A simple catalyst helps to assemble complex molecular frameworks of antifungal agents
Organic chemistry produces a lot of useful substances, such as dyes, pharmaceuticals and advanced materials, on which we rely in our everyday life. However, prediction of properties of chemical substances is still very difficult. That is why chemists have to synthesize thousands of test molecules in order to find the one that fits. Fast synthesis is now achieved with the help of catalysts, which assemble several molecular fragments into one complex structure. The importance of such catalysts was recognized by the Nobel prize in 2010.
A team of Russian chemists led by Prof. Dmitry Perekalin from Nesmeyanov Institute of Organoelement Compounds have recently developed a new rhodium catalyst for organic synthesis. The active center of the catalyst, the rhodium atom, is "wearing" an asymmetric "hat", which was constructed from three acetylene molecules. The molecules with left and right "hats" (which are mirror images of each other) were separated from each other with the help of natural "left-handed" amino acid proline. The asymmetry of this "hat" allows the catalyst to assemble the reacting molecules with full spatial control. The method is expected to help to synthesize new antifungal agents for agricultural industry.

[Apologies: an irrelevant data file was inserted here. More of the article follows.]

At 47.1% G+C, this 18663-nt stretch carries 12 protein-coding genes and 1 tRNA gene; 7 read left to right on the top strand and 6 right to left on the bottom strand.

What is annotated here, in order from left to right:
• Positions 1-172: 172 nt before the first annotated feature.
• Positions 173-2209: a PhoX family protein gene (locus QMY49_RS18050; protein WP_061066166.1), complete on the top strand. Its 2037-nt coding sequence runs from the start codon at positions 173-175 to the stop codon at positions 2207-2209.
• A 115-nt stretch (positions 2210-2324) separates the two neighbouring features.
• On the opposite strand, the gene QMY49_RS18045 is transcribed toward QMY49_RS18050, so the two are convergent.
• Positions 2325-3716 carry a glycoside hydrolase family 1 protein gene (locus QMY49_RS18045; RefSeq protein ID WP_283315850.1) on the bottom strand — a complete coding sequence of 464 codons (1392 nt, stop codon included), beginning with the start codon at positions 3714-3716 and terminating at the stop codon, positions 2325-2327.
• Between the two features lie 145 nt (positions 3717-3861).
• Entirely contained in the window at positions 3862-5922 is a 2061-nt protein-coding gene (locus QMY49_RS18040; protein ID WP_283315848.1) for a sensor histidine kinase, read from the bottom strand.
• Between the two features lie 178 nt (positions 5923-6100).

The discovered catalyst activates a carbon-hydrogen bond in the derivatives of aromatic acids and joint them with alkene molecules. This procedure converts monocyclic molecules to a tricyclic ones in a single step. Fusion of several rings make molecular structures more rigid and therefore they are more likely to fit as "a key" into biochemical "locks" of natural enzymes. Since it is possible to vary both aromatic acid and alkene component, the reaction can easily create 2500 possible "keys" from 100 initial reactants.
Exploration of such asymmetric catalyst was initiated by researchers from Switzerland (Prof. Cramer from Lausanne and Prof. Ward from Basel) as well as USA (Prof. Rovis from New York), but now scientists from Germany, China and Russia has joined the field. The current challenge remains to make the catalysts cheaper by replacing the expensive rhodium metal with cheaper ruthenium or even cobalt.
"Mainstream research tend to make catalysts more and more complex," Prof. Perekalin said. "Sometimes it goes beyond the common sense and the catalyst becomes more difficult to make than the reaction, which it is supposed to help with. Our idea was to go in the opposite direction – to make things as simple as possible. And this is one of the main reasons why we have discovered something new."
Dmitry S. Perekalin
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